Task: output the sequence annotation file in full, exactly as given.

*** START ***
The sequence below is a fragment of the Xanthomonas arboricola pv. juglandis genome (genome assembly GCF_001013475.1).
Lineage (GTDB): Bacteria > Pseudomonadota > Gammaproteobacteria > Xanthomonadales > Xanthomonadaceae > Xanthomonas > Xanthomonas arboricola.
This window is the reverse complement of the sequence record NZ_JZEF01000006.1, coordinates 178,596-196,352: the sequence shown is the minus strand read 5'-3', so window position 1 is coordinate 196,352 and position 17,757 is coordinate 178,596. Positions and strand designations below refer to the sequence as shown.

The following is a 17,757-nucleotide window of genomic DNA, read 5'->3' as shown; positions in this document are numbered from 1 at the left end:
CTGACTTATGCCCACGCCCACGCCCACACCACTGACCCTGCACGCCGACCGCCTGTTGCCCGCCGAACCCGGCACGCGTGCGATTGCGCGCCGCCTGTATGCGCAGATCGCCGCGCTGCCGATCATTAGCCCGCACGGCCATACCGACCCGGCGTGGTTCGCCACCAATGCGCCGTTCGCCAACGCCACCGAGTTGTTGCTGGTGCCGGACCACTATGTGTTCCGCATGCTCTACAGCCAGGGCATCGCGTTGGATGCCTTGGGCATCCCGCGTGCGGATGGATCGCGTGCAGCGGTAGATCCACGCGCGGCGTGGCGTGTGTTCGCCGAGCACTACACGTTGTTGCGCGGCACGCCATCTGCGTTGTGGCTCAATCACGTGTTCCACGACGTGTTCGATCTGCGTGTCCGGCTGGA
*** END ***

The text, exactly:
The sequence below is a fragment of the Xanthomonas arboricola pv. juglandis genome (genome assembly GCF_001013475.1).
Lineage (GTDB): Bacteria > Pseudomonadota > Gammaproteobacteria > Xanthomonadales > Xanthomonadaceae > Xanthomonas > Xanthomonas arboricola.
This window is the reverse complement of the sequence record NZ_JZEF01000006.1, coordinates 178,596-196,352: the sequence shown is the minus strand read 5'-3', so window position 1 is coordinate 196,352 and position 17,757 is coordinate 178,596. Positions and strand designations below refer to the sequence as shown.

The following is a 17,757-nucleotide window of genomic DNA, read 5'->3' as shown; positions in this document are numbered from 1 at the left end:
CTGACTTATGCCCACGCCCACGCCCACACCACTGACCCTGCACGCCGACCGCCTGTTGCCCGCCGAACCCGGCACGCGTGCGATTGCGCGCCGCCTGTATGCGCAGATCGCCGCGCTGCCGATCATTAGCCCGCACGGCCATACCGACCCGGCGTGGTTCGCCACCAATGCGCCGTTCGCCAACGCCACCGAGTTGTTGCTGGTGCCGGACCACTATGTGTTCCGCATGCTCTACAGCCAGGGCATCGCGTTGGATGCCTTGGGCATCCCGCGTGCGGATGGATCGCGTGCAGCGGTAGATCCACGCGCGGCGTGGCGTGTGTTCGCCGAGCACTACACGTTGTTGCGCGGCACGCCATCTGCGTTGTGGCTCAATCACGTGTTCCACGACGTGTTCGATCTGCGTGTCCGGCTGGA